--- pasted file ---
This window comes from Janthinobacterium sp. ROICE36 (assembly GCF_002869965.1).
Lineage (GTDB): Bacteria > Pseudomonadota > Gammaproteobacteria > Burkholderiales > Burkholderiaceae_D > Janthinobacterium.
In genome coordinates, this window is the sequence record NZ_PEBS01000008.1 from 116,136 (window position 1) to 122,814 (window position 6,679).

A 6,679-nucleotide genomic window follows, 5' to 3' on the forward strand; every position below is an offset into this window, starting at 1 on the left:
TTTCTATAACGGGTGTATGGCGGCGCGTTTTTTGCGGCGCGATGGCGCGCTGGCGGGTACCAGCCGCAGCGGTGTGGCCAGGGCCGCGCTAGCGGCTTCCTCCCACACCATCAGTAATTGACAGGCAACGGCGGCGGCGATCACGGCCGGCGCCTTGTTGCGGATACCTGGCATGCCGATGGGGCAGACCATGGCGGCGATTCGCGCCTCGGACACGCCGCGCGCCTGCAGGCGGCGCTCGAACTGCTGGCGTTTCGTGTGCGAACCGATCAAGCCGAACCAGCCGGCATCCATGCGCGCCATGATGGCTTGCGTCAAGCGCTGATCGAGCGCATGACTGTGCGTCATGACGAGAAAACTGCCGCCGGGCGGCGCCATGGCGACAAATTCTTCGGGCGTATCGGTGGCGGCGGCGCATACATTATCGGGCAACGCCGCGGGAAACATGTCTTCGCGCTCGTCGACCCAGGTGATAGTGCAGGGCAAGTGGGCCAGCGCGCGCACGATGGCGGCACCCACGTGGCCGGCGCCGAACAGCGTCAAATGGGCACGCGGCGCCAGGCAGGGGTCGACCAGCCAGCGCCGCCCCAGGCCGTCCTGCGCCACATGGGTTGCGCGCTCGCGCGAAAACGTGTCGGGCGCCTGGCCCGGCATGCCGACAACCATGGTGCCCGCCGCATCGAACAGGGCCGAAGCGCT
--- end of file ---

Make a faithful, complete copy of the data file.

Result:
This window comes from Janthinobacterium sp. ROICE36 (assembly GCF_002869965.1).
Lineage (GTDB): Bacteria > Pseudomonadota > Gammaproteobacteria > Burkholderiales > Burkholderiaceae_D > Janthinobacterium.
In genome coordinates, this window is the sequence record NZ_PEBS01000008.1 from 116,136 (window position 1) to 122,814 (window position 6,679).

A 6,679-nucleotide genomic window follows, 5' to 3' on the forward strand; every position below is an offset into this window, starting at 1 on the left:
TTTCTATAACGGGTGTATGGCGGCGCGTTTTTTGCGGCGCGATGGCGCGCTGGCGGGTACCAGCCGCAGCGGTGTGGCCAGGGCCGCGCTAGCGGCTTCCTCCCACACCATCAGTAATTGACAGGCAACGGCGGCGGCGATCACGGCCGGCGCCTTGTTGCGGATACCTGGCATGCCGATGGGGCAGACCATGGCGGCGATTCGCGCCTCGGACACGCCGCGCGCCTGCAGGCGGCGCTCGAACTGCTGGCGTTTCGTGTGCGAACCGATCAAGCCGAACCAGCCGGCATCCATGCGCGCCATGATGGCTTGCGTCAAGCGCTGATCGAGCGCATGACTGTGCGTCATGACGAGAAAACTGCCGCCGGGCGGCGCCATGGCGACAAATTCTTCGGGCGTATCGGTGGCGGCGGCGCATACATTATCGGGCAACGCCGCGGGAAACATGTCTTCGCGCTCGTCGACCCAGGTGATAGTGCAGGGCAAGTGGGCCAGCGCGCGCACGATGGCGGCACCCACGTGGCCGGCGCCGAACAGCGTCAAATGGGCACGCGGCGCCAGGCAGGGGTCGACCAGCCAGCGCCGCCCCAGGCCGTCCTGCGCCACATGGGTTGCGCGCTCGCGCGAAAACGTGTCGGGCGCCTGGCCCGGCATGCCGACAACCATGGTGCCCGCCGCATCGAACAGGGCCGAAGCGCT